hou_et_al_2006
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hou_et_al_2006


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Zhang, et al. (2000) divided the 
tundish into two kinds of separate zones. The walls are set as 
reflection boundary in this work for comparison of 
separation ratios of inclusion in SFT and a tundish with TI. 
Although most of the reports indicate that the free surface is 
a trap boundary, there is a possibility of re-entrainment 
(Bouris and Bergeles, 1998) to be considered. 
 
Given that the fluid is incompressible (i.e. the density of 
water is constant at 998.2kg/m3), the modified conservation 
equations take the following forms: 
 
Continuity equation: 
 
0
)( =\u2202
\u2202
i
i
x
u
 (1) 
 
Momentum equation: 
 
\u23a5\u23a5\u23a6
\u23a4
\u23a2\u23a2\u23a3
\u23a1
\u23aa\u23ad
\u23aa\u23ac\u23ab\u23aa\u23a9
\u23aa\u23a8\u23a7 \u2202
\u2202+\u2202
\u2202
\u2202
\u2202+\u2202
\u2202\u2212=\u2202
\u2202
i
j
j
i
eff
jij
i
j x
u
x
u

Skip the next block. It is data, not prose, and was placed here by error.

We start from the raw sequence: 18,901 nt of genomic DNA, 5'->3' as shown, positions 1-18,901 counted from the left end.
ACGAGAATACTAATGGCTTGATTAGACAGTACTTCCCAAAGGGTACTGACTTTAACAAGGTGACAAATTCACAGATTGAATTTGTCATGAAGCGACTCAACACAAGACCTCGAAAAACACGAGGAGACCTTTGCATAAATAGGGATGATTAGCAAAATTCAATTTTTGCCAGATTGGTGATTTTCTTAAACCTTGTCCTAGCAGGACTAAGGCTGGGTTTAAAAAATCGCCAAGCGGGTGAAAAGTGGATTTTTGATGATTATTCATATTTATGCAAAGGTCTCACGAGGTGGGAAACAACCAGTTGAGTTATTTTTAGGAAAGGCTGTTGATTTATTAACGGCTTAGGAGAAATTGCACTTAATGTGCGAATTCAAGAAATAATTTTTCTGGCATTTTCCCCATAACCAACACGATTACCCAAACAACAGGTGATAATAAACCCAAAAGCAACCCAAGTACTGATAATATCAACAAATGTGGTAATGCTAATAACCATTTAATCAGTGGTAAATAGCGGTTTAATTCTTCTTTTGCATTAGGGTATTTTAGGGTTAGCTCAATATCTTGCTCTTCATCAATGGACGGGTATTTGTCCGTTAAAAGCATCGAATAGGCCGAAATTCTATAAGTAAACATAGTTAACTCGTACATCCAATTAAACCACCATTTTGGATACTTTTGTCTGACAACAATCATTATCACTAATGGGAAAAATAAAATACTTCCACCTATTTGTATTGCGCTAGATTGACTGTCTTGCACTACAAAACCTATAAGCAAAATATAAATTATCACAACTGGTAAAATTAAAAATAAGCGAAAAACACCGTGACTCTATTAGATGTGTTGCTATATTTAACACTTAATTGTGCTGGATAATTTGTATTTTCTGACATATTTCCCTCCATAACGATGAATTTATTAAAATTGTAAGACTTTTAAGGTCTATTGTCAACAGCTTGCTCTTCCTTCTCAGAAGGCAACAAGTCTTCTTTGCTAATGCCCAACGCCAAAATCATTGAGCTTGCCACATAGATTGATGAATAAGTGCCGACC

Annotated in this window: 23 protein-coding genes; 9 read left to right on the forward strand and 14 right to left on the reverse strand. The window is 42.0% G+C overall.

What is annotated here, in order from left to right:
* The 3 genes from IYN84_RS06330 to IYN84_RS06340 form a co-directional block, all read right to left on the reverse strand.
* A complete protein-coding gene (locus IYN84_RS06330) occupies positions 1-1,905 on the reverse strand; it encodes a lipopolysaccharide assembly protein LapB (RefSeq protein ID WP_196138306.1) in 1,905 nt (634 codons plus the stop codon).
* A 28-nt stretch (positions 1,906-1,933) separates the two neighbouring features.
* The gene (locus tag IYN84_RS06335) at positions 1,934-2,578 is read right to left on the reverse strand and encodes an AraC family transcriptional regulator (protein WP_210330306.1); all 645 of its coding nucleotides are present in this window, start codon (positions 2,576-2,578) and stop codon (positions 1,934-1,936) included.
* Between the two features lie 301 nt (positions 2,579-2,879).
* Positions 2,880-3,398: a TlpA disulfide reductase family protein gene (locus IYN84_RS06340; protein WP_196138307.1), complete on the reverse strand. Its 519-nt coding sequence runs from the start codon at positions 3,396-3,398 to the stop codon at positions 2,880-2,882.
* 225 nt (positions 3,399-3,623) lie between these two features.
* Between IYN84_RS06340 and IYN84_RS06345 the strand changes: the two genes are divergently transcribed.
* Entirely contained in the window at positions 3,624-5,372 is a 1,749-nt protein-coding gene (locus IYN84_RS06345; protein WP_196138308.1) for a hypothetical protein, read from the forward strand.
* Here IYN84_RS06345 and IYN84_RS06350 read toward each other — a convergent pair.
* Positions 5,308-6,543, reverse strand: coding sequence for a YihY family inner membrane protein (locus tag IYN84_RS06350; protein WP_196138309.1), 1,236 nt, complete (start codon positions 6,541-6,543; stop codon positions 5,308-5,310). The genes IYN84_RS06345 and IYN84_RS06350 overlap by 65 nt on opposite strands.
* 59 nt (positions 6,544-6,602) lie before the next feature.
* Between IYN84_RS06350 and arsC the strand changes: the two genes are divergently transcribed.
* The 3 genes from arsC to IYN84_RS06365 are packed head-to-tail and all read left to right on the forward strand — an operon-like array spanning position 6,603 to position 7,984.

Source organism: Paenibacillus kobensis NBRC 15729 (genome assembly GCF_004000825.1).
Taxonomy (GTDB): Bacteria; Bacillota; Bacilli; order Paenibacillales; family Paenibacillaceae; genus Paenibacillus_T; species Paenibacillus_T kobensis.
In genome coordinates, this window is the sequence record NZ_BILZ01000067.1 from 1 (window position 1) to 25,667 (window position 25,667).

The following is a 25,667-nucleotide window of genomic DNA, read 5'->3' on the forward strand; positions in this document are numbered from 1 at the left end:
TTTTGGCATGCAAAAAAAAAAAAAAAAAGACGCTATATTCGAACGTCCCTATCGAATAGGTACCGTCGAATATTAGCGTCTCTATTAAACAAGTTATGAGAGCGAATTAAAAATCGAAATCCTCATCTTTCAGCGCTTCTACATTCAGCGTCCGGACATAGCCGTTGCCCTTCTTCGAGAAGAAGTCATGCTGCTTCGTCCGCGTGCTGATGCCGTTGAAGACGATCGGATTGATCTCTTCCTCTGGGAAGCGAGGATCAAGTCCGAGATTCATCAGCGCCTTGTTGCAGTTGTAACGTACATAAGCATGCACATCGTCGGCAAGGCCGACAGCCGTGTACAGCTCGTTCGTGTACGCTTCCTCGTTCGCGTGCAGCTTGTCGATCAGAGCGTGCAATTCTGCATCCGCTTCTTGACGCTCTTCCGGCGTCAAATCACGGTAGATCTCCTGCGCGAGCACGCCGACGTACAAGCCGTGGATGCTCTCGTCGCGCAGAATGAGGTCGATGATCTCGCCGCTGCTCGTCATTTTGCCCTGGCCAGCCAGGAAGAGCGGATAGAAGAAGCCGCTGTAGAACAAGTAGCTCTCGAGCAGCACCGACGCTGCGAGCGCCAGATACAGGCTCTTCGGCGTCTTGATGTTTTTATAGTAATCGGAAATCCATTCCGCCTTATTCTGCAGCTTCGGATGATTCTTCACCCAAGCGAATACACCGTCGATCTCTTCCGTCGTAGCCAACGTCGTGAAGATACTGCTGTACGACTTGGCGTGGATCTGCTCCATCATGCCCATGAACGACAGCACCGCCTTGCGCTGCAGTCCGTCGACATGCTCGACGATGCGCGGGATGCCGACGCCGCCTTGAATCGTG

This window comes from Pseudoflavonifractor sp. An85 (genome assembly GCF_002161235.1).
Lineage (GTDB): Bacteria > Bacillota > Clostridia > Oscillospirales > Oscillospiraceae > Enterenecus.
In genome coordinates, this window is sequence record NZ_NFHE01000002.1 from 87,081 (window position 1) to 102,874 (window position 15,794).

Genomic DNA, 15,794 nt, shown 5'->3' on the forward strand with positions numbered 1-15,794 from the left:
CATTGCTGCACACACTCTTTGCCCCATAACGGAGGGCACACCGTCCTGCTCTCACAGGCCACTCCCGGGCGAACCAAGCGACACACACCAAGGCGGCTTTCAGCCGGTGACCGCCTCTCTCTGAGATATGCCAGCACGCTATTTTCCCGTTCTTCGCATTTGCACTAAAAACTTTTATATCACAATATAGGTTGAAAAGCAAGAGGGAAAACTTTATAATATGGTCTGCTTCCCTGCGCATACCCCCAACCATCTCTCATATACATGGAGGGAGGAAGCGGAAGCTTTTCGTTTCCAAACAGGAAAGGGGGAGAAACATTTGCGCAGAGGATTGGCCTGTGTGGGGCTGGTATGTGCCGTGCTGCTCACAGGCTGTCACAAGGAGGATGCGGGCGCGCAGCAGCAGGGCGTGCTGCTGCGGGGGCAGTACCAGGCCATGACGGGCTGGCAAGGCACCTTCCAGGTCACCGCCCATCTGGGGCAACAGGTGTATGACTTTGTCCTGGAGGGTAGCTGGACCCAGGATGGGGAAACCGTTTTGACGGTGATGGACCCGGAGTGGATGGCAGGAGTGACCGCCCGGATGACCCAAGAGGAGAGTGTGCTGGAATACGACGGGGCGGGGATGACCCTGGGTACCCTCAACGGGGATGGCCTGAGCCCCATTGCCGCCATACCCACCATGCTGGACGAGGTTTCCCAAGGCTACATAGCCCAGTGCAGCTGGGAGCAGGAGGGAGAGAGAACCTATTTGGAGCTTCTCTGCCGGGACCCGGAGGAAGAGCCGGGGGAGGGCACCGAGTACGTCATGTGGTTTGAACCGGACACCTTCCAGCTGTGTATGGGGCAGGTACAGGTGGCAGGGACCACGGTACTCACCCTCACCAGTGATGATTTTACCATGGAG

xx
p
x
u
u \u3bc\u3c1 (2) 
 
Turbulent kinetic energy equation: 
 
Fifth International Conference on CFD n the Process Industries 
CSIRO, Melbourne, Australia 
13-15 December 2006 
 
\u3c1\u3b5\u3c3
\u3bc\u3c1 \u2212+\u239f\u239f\u23a0
\u239e
\u239c\u239c\u239d
\u239b
\u2202
\u2202×\u2202
\u2202=\u2202
\u2202
G
x
k
xx
ku
jk
eff
jj
j )(
 (3) 
 
Turbulent kinetic energy dissipation rate equation: 
 
k
CGC
xxx
u
j
eff
jj
j )()( 221 \u3c1\u3b5\u3b5\u3b5
\u3c3
\u3bc\u3b5\u3c1
\u3b5
\u2212+\u239f\u239f\u23a0
\u239e
\u239c\u239c\u239d
\u239b
\u2202
\u2202×\u2202
\u2202=\u2202
\u2202
(4) 
 
Species transport equation: 
 
)()(
i
e
i
i
i x
CD
x
Cu
xt
C
\u2202
\u2202
\u2202
\u2202=\u2202
\u2202+\u2202
\u2202
 (5) 
 
where, 
 
)(
i
j
j
i
i
j
t x
u
x